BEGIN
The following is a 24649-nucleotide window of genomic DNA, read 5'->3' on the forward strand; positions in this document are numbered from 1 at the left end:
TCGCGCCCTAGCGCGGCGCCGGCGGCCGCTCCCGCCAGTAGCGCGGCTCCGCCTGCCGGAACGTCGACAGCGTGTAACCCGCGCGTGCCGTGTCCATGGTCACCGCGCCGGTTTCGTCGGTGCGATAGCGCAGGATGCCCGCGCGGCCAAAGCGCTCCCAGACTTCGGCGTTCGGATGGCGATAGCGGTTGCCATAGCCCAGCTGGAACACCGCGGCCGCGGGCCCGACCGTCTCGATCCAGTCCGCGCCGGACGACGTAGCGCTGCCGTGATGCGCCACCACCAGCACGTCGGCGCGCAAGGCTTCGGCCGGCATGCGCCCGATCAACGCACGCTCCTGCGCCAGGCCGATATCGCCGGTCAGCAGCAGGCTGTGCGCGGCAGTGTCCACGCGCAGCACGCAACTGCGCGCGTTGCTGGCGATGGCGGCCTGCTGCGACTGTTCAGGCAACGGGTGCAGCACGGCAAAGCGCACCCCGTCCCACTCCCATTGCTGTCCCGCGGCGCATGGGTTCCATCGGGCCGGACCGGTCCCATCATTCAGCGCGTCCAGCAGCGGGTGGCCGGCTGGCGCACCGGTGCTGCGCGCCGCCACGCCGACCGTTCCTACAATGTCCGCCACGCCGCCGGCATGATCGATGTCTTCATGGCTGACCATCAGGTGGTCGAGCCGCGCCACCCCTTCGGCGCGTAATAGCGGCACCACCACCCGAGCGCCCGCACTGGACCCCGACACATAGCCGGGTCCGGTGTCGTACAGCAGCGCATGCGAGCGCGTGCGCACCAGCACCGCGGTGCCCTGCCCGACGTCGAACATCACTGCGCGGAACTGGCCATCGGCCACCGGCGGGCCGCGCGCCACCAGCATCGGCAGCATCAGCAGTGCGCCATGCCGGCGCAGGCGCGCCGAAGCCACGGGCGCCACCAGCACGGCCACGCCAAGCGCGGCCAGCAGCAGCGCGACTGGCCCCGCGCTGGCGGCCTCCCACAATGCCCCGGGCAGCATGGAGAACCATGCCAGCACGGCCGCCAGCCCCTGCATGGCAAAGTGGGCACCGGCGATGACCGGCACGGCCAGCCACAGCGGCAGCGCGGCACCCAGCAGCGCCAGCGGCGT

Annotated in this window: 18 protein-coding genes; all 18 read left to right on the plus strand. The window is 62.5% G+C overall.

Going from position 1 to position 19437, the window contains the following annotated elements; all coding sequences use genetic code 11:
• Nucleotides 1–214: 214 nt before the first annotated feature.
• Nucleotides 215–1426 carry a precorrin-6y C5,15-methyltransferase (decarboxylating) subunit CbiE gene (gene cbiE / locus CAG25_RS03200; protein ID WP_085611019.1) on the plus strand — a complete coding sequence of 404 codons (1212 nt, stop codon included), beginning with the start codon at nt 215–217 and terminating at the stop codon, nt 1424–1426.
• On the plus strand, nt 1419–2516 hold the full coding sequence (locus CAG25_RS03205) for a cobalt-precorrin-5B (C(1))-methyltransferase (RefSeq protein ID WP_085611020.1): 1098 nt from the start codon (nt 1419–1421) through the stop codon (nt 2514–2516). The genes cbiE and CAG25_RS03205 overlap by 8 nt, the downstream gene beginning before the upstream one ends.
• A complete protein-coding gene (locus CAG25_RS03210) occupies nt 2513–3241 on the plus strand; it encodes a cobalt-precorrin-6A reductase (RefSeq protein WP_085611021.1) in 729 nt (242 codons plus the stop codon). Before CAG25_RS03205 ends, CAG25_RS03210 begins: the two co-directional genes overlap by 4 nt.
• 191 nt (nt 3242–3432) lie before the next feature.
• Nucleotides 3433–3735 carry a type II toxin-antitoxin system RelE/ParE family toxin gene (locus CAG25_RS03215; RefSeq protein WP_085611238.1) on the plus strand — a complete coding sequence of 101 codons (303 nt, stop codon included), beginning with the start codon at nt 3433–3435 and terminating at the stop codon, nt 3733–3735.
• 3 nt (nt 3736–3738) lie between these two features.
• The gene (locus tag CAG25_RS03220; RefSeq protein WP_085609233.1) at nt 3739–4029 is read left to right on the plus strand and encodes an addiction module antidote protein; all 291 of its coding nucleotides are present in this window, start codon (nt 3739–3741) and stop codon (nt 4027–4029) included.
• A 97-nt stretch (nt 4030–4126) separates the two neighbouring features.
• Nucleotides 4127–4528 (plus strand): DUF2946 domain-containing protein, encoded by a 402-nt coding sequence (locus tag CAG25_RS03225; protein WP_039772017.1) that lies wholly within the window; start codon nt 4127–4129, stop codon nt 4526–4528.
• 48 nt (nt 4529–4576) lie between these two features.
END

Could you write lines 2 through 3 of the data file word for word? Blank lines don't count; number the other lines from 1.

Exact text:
TCGCGCCCTAGCGCGGCGCCGGCGGCCGCTCCCGCCAGTAGCGCGGCTCCGCCTGCCGGAACGTCGACAGCGTGTAACCCGCGCGTGCCGTGTCCATGGTCACCGCGCCGGTTTCGTCGGTGCGATAGCGCAGGATGCCCGCGCGGCCAAAGCGCTCCCAGACTTCGGCGTTCGGATGGCGATAGCGGTTGCCATAGCCCAGCTGGAACACCGCGGCCGCGGGCCCGACCGTCTCGATCCAGTCCGCGCCGGACGACGTAGCGCTGCCGTGATGCGCCACCACCAGCACGTCGGCGCGCAAGGCTTCGGCCGGCATGCGCCCGATCAACGCACGCTCCTGCGCCAGGCCGATATCGCCGGTCAGCAGCAGGCTGTGCGCGGCAGTGTCCACGCGCAGCACGCAACTGCGCGCGTTGCTGGCGATGGCGGCCTGCTGCGACTGTTCAGGCAACGGGTGCAGCACGGCAAAGCGCACCCCGTCCCACTCCCATTGCTGTCCCGCGGCGCATGGGTTCCATCGGGCCGGACCGGTCCCATCATTCAGCGCGTCCAGCAGCGGGTGGCCGGCTGGCGCACCGGTGCTGCGCGCCGCCACGCCGACCGTTCCTACAATGTCCGCCACGCCGCCGGCATGATCGATGTCTTCATGGCTGACCATCAGGTGGTCGAGCCGCGCCACCCCTTCGGCGCGTAATAGCGGCACCACCACCCGAGCGCCCGCACTGGACCCCGACACATAGCCGGGTCCGGTGTCGTACAGCAGCGCATGCGAGCGCGTGCGCACCAGCACCGCGGTGCCCTGCCCGACGTCGAACATCACTGCGCGGAACTGGCCATCGGCCACCGGCGGGCCGCGCGCCACCAGCATCGGCAGCATCAGCAGTGCGCCATGCCGGCGCAGGCGCGCCGAAGCCACGGGCGCCACCAGCACGGCCACGCCAAGCGCGGCCAGCAGCAGCGCGACTGGCCCCGCGCTGGCGGCCTCCCACAATGCCCCGGGCAGCATGGAGAACCATGCCAGCACGGCCGCCAGCCCCTGCATGGCAAAGTGGGCACCGGCGATGACCGGCACGGCCAGCCACAGCGGCAGCGCGGCACCCAGCAGCGCCAGCGGCGT

Annotated in this window: 18 protein-coding genes; all 18 read left to right on the plus strand. The window is 62.5% G+C overall.